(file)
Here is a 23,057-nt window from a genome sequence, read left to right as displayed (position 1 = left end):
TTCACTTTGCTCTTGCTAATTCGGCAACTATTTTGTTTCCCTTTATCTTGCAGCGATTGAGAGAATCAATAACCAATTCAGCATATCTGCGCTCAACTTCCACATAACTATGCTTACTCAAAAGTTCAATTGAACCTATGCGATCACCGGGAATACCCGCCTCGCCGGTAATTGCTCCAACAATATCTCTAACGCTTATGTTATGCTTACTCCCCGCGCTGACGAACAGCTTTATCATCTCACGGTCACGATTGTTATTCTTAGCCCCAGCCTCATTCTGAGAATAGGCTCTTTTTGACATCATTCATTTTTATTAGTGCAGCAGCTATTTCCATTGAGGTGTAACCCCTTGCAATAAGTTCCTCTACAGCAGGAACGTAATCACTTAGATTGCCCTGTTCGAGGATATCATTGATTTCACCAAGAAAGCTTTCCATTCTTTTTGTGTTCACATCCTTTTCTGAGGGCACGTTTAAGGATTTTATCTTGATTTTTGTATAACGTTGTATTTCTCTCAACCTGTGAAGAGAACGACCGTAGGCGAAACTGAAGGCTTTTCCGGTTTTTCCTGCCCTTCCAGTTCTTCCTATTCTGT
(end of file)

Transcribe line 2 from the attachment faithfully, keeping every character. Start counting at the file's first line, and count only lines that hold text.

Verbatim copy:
TTCACTTTGCTCTTGCTAATTCGGCAACTATTTTGTTTCCCTTTATCTTGCAGCGATTGAGAGAATCAATAACCAATTCAGCATATCTGCGCTCAACTTCCACATAACTATGCTTACTCAAAAGTTCAATTGAACCTATGCGATCACCGGGAATACCCGCCTCGCCGGTAATTGCTCCAACAATATCTCTAACGCTTATGTTATGCTTACTCCCCGCGCTGACGAACAGCTTTATCATCTCACGGTCACGATTGTTATTCTTAGCCCCAGCCTCATTCTGAGAATAGGCTCTTTTTGACATCATTCATTTTTATTAGTGCAGCAGCTATTTCCATTGAGGTGTAACCCCTTGCAATAAGTTCCTCTACAGCAGGAACGTAATCACTTAGATTGCCCTGTTCGAGGATATCATTGATTTCACCAAGAAAGCTTTCCATTCTTTTTGTGTTCACATCCTTTTCTGAGGGCACGTTTAAGGATTTTATCTTGATTTTTGTATAACGTTGTATTTCTCTCAACCTGTGAAGAGAACGACCGTAGGCGAAACTGAAGGCTTTTCCGGTTTTTCCTGCCCTTCCAGTTCTTCCTATTCTGT